Roland Belgrave Contemporary
Contemporary photography with a firm emphasis on the environment and climate change.
New work by Jan C Schlegel exclusively available at Photo London 2022
Booth W 14
Of Aliens, Mermaids and Medusas
A limited-edition portfolio, showing a collection of rare and beautiful platinum photographs of one of the most enigmatic of prehistoric sea creatures. The Jellyfish.
This series, shown for the first time at London Photo 2022 is an important look at these beautiful sea dwellers. There is so much that has yet to be researched about them, with recent discoveries being identified every year. Specific to our environment, and climate change it has only just been identified that certain species consume and destroy micro-plastics, until now one of the most damaging of pollutants in our ocean. We are just beginning to fathom the importance of the Jellyfish ecology to our ocean system. This work by Jan C Schlegel is a major project, capturing these crucial and beautiful Jelly Fish.
The artist encourages us to use our imagination, inhabiting the fantasy and dreamscape of each composition. These images unleash the capacity to create, evolve and exploit mental models of things or situations that don’t yet exist, seizing and creating new opportunities, and finding new paths to growth.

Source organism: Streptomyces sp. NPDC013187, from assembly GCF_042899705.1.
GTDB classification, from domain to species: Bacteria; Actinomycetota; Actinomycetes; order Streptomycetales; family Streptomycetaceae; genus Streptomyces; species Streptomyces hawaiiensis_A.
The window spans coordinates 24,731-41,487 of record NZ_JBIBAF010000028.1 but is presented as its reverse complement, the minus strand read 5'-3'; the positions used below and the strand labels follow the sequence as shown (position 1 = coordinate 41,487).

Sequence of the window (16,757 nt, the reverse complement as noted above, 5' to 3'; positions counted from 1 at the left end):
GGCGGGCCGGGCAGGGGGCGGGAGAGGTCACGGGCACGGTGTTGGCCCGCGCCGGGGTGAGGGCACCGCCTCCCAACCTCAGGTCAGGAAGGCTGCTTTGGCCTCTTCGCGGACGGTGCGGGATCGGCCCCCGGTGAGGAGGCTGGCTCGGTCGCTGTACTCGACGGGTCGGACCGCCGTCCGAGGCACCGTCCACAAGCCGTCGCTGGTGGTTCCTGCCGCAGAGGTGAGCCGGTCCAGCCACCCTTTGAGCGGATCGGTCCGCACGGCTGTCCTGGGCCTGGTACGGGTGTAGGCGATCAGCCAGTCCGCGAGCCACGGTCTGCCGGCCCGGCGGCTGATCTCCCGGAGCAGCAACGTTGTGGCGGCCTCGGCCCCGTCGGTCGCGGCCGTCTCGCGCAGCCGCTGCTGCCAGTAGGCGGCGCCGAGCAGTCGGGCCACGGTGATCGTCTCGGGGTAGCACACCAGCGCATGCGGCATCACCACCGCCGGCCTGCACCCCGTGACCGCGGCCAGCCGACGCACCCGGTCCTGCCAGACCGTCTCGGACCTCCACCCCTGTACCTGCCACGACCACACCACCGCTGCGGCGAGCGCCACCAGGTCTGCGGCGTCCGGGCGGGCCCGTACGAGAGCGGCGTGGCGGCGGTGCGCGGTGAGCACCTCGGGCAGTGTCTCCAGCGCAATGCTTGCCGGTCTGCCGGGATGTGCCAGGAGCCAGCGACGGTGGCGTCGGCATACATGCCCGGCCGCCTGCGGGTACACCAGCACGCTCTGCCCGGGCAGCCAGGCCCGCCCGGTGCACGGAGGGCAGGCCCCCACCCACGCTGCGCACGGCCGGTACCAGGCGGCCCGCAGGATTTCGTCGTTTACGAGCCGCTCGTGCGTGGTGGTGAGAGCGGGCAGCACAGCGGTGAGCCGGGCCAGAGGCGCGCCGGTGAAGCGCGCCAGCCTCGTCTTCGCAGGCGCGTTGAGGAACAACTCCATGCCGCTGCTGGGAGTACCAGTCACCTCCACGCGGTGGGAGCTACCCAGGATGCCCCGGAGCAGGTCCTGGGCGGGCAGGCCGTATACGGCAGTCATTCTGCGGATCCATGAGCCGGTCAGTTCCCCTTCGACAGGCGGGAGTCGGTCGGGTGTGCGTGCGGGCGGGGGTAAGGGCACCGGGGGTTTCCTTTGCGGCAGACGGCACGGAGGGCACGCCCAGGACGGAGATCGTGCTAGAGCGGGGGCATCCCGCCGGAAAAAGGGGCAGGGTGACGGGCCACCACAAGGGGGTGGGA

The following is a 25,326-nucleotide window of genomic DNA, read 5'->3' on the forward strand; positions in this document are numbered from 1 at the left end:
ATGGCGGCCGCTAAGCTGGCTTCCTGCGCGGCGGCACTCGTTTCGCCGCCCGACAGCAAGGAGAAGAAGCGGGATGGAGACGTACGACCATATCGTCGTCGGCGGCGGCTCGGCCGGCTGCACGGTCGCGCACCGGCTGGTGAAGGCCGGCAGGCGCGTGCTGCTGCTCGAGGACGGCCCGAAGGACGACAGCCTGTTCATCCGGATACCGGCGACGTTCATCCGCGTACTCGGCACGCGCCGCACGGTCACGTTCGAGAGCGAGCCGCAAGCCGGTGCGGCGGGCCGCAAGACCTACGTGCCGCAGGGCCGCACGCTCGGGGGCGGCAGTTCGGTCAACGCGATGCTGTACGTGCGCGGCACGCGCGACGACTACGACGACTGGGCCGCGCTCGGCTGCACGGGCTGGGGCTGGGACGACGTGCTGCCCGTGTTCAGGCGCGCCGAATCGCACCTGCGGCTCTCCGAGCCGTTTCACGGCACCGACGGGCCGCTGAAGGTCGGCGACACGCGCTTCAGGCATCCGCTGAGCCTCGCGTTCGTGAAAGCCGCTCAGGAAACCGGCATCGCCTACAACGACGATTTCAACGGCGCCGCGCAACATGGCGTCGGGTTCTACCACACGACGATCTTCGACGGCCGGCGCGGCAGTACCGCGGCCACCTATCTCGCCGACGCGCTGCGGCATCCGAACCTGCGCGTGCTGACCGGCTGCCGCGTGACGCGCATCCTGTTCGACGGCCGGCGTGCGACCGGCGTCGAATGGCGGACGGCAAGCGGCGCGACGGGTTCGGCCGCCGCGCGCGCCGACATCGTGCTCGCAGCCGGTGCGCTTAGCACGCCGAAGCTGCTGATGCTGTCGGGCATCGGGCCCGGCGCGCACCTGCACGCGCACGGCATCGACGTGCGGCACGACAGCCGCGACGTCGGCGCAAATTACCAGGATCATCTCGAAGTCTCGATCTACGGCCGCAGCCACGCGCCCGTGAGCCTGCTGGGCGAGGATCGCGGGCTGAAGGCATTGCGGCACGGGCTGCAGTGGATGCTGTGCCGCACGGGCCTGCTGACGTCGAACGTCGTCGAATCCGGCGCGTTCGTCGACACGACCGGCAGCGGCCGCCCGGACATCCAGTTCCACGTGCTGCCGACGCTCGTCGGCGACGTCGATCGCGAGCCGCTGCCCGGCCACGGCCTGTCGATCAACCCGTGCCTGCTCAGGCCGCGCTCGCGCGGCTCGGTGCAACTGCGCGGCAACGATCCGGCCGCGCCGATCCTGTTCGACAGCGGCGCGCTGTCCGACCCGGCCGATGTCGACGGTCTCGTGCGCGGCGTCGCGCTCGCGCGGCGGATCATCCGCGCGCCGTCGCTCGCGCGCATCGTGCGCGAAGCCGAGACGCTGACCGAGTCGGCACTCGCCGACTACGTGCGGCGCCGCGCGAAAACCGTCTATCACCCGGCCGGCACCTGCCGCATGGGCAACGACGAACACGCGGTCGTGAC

The project has taken Jan Schlegel all the way to Cape Town, working on the series at the Two Oceans Aquarium. They supported his work and allowed Jan to take pictures in their Jellyfish lab. As a friend mentioned to him ‘It’s trees on a lonely planet floating in the universe’,
Although these invertebrates can be frightening, they’re also fascinating and poorly understood. Jellyfish are not fish, they are actually plankton from the phylum Cnidaria (Greek for “stinging nettle”) and the class Scyphoza (from the Greek “cup”).
Most jellyfish have two basic life stages. In the first stage, they are polyps and grow by making buds, like plants. The polyp then buds off a young jellyfish called an ephyra. After a few weeks, the ephyra becomes an adult jellyfish or medusa.
Since jellyfish don’t have any bones, fossils of ancient jellies are challenging to find. But in 2007, a preserved jellyfish fossil was discovered in Utah that’s thought to be over 505 million years old. Dinosaurs lived from about 245 million to 66 million years ago, meaning jellyfish pre-date them by at least 250 million years.